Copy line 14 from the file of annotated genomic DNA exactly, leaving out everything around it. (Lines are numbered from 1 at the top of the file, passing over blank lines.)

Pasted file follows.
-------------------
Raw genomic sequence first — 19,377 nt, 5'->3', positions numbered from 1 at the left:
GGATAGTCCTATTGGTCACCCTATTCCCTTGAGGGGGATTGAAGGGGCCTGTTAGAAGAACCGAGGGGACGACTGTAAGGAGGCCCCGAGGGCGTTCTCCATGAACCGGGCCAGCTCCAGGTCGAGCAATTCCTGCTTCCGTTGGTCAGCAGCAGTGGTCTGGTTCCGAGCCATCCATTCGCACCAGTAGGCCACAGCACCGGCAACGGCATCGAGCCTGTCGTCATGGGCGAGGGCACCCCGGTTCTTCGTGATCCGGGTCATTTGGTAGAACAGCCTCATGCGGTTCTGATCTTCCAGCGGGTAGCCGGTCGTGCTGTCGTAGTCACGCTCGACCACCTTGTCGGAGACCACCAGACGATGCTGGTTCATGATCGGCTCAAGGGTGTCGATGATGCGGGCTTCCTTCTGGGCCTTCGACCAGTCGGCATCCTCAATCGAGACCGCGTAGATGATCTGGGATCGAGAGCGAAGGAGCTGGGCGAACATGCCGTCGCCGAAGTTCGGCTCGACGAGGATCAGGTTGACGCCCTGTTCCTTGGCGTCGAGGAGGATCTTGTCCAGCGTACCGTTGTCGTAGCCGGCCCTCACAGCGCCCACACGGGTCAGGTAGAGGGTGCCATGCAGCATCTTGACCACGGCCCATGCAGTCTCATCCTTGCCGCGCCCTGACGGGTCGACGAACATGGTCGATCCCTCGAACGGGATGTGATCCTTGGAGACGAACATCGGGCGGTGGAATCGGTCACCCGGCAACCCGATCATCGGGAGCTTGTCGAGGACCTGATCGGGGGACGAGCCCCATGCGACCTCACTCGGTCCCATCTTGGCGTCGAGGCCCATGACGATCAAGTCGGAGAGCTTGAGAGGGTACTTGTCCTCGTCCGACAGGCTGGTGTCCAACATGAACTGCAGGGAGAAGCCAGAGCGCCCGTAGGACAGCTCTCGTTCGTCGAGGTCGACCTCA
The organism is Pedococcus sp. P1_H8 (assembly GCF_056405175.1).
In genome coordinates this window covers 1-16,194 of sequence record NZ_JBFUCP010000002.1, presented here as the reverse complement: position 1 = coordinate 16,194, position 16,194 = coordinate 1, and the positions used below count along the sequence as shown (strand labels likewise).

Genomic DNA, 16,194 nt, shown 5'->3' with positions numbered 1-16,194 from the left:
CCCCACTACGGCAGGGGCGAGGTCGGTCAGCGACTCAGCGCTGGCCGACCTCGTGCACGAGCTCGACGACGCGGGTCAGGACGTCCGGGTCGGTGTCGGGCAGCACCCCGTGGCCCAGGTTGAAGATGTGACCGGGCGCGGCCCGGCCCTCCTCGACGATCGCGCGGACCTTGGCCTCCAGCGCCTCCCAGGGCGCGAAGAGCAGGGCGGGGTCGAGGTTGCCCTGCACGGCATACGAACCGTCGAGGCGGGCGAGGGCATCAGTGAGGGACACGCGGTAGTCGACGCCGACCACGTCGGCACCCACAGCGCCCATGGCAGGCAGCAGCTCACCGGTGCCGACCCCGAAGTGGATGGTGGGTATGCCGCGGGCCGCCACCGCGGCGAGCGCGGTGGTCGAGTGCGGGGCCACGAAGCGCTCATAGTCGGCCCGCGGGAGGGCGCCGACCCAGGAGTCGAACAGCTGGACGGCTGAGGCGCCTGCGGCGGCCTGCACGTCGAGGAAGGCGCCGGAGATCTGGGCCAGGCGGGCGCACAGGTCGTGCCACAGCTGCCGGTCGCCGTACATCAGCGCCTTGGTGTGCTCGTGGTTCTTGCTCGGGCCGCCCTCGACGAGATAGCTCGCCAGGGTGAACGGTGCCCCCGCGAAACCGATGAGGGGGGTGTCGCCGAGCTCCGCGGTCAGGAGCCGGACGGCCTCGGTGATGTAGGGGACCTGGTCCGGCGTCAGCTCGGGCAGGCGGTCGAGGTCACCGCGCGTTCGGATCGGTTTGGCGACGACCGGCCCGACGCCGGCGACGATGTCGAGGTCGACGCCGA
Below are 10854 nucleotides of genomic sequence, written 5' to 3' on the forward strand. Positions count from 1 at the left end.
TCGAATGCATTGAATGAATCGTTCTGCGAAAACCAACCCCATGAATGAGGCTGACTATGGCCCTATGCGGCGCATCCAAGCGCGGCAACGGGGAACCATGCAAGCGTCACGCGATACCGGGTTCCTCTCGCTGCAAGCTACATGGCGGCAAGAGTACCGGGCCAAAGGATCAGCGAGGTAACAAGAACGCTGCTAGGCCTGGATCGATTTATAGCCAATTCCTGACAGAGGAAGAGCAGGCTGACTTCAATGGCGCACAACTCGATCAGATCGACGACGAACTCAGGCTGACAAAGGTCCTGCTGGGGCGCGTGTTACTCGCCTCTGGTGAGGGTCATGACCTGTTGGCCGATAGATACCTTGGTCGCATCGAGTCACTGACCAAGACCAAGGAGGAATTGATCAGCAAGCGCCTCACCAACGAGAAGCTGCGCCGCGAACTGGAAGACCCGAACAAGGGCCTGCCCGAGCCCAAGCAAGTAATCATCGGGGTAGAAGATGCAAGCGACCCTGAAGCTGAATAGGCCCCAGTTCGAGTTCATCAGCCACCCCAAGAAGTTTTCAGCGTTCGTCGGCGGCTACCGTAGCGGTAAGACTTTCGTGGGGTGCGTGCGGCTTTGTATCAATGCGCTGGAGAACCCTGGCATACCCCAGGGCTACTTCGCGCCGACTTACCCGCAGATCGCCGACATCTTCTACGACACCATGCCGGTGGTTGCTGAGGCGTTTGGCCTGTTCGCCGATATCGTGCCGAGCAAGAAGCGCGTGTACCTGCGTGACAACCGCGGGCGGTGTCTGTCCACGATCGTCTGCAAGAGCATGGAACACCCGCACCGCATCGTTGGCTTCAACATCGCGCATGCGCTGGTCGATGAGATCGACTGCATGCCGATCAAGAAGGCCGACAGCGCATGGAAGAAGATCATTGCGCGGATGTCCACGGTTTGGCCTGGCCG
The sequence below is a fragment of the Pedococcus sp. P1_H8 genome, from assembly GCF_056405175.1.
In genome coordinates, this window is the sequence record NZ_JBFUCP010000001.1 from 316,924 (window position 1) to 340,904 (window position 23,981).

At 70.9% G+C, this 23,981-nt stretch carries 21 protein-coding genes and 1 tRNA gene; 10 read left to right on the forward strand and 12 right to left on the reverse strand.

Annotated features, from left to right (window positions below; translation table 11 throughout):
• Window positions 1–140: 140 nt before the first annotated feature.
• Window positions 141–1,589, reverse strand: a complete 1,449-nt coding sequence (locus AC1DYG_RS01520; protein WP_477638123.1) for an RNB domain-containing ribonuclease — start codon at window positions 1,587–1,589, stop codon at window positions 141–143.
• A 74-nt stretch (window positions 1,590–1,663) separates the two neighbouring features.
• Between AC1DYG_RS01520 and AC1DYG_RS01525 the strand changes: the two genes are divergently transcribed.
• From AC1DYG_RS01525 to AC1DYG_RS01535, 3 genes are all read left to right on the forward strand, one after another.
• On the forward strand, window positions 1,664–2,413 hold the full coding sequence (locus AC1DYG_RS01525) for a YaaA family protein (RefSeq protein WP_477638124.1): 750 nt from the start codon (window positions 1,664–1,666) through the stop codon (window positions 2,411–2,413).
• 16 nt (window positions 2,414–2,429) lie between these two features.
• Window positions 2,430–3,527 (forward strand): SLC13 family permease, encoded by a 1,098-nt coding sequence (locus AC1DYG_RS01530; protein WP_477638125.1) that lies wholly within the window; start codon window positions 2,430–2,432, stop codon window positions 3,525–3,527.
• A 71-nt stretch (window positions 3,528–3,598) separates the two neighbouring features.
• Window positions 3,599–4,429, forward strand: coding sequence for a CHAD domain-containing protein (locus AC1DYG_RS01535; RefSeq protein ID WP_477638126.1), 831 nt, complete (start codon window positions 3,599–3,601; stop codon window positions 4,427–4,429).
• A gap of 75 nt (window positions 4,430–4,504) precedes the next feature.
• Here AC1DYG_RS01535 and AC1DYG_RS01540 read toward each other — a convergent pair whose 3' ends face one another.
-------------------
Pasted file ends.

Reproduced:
• Window positions 141–1,589, reverse strand: a complete 1,449-nt coding sequence (locus AC1DYG_RS01520; protein WP_477638123.1) for an RNB domain-containing ribonuclease — start codon at window positions 1,587–1,589, stop codon at window positions 141–143.